This Week In Trailers: Jumbo, Test Pattern, Honeydew, The Pond, Body Brokers

Trailers are an under-appreciated art form insofar that many times they’re seen as vehicles for showing footage, explaining films away, or showing their hand about what moviegoers can expect. Foreign, domestic, independent, big budget: What better way to hone your skills as a thoughtful moviegoer than by deconstructing these little pieces of advertising?

This week, we fall in love with a carnival ride, enjoy the simple delight of a slow burn, get supernatural, hallucinate for funsies, and make it a Blockbuster Night with Frank Grillo.

Jumbo

Director Zoé Wittock’s debut feature about a woman falling in love with a tilt-a-whirl may be uneven, but the trailer is fantastic.

Jeanne (Noémie Merlant, Portrait of a Lady on Fire), a shy young woman, works in an amusement park. She still lives at home with her mother and is fascinated with lights and carousels. When Jeanne meets Jumbo, the park’s new flagship attraction, a thrilling and unique romance ensues.

There are just some things that transcend normal narratives, and for me, something weird mixed with sumptuous visuals will get my vote every day. I don’t care that the story may be threadbare, or that it would be next to impossible for any sane human to believe what you’re seeing, but I’m in the mood for the bizarre. After seeing this trailer, you’re either in or you’re out and I’m all the way in.

Test Pattern

Director Shatara Michelle Ford is taking her time.

Part psychological horror, part realist drama, this exhilarating debut feature from Shatara Michelle Ford is set against the backdrop of national discussions around inequitable health care and policing, the #metoo movement, and race in America. Test Pattern follows an interracial couple whose relationship is put to the test after a Black woman is sexually assaulted and her white boyfriend drives her from hospital to hospital in search of a rape kit. Their story reveals the systemic injustices and social conditioning women face when navigating sex and consent within the American patriarchy. Winner of top prizes at the BlackStar and New Orleans Film Festivals, this gripping social thriller offers a unique exploration of institutional racism and sexism from a Black female point of view.

This hits like a punch to the face. There are not a lot of options nowadays for entertainment labeled a “slow burn.” Throwing in themes of “inequitable health care,” racism, sexism, while letting this trailer reveal itself to be a strange fever dream of a story is pure wonderment. However, after we pass through a vortex of what brings us all together her, things start to feel hazy. As we lose grip on what is real and what is visual hyperbole, great editing takes over as the trailer spirals out of control. This is how you sell an independent feature. Razzle and dazzle them.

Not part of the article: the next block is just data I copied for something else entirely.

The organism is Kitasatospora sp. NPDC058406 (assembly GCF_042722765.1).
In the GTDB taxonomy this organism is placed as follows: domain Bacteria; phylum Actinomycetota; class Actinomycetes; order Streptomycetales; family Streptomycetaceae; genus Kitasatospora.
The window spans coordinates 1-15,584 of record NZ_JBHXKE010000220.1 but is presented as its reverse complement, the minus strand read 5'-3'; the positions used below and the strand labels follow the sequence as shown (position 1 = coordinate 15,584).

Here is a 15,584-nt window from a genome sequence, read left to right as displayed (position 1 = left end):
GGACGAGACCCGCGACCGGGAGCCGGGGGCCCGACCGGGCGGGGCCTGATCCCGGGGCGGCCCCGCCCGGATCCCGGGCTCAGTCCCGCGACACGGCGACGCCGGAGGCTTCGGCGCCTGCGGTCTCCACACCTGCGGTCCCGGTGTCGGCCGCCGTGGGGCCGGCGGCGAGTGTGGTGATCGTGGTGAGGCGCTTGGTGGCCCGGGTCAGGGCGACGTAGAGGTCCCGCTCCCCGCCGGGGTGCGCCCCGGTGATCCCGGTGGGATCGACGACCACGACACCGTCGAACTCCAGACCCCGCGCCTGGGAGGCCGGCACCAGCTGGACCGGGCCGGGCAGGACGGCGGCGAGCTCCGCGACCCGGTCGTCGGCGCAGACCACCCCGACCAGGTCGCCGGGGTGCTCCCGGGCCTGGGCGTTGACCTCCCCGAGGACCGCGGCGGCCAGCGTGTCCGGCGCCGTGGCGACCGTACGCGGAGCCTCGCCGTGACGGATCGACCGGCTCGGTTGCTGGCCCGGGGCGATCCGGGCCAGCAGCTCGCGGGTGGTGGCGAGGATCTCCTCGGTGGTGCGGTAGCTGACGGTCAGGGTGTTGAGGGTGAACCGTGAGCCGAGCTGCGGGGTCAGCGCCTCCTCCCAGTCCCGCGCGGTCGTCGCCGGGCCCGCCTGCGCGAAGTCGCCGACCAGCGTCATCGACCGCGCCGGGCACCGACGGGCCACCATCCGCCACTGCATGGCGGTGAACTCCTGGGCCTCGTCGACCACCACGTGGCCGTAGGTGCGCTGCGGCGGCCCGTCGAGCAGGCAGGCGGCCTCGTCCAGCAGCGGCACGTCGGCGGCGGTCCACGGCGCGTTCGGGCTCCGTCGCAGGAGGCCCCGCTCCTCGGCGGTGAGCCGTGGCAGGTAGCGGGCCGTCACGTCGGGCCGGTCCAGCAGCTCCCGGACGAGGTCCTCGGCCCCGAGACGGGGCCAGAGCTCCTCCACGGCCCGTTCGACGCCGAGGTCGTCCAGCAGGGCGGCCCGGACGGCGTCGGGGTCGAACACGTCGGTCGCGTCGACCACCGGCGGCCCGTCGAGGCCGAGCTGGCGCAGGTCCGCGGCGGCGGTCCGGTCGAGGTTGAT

Honeydew

Director Devereux Milburn has my attention.

Strange cravings and hallucinations befall a young couple after seeking shelter in the home of an aging farmer and her peculiar son.

It’s been a while for all of us looking for some entertainment that defies normal explanation. The trailer begins like many dime-a-dozen horror flicks that want to be transgressive but just end up being uninteresting. However, there are little flourishes here and there that make you stick around. At about the minute mark, that’s when this thing cooks. It’s bizarre while feeling grounded, looks rough around its edges but well-shot. But the best part is that it serves up a solid jump scare or two. For those of us who want to feel something, anything, this little indie that could might possibly do just that.

The Pond

Director Petar Pasic is taking us into the woods.

Anthropology professor was kicked out from his university for claiming to be on the threshold of an apocalyptic discovery. Someone or something is still interested in his work.

I don’t know why the woods are so often used as places for the devilish and unholy, but I’ll take it. Overall, this looks like the kind of feature that you might put on if there’s nothing else to watch on a Friday night, but there’s no denying the competency of the filmmaking. Toss in some kids who no doubt will be leveraged by the end of this movie in some evil capacity and you’ve got my vote for a must-see. Horror is like pizza: even when it’s bad, it’s still kinda good.

Body Brokers

Director John Swab is making some solid VHS entertainment here.

Utah and Opal are junkies living on the streets of rural Ohio until a seemingly chance encounter with the enigmatic Wood brings them to Los Angeles for drug treatment. Utah appears to find sobriety with the help of treatment center shrink, Dr. White, and tech turned love interest, May. They soon learn that drug treatment is but a cover for a predatory business, enlisting addicts to recruit other addicts.

99 Homes this ain’t, but that’s okay. Sometimes all you need is a little flash, a little pizzaz, and a vehicle that allows the charisma of Frank Grillo to shine through. The production values are on shaky ground here, and the story is a little hilarious, but if I was at home kicking it on a Wednesday night, this might get me through hump day. It’s a little farfetched with its premise, but with the promise this was based on “actual events,” it’s more than enough to get me interested in this ripped-from-the-headlines narrativ,e even if it’s only a fractional bit true.

Nota bene: If you have any suggestions of trailers for possible inclusion in this column, even have a trailer of your own to pitch, please let me know by sending me a note at [email protected] or look me up via Twitter at @Stipp

In case you missed them, here are the other trailers we covered at /Film this week: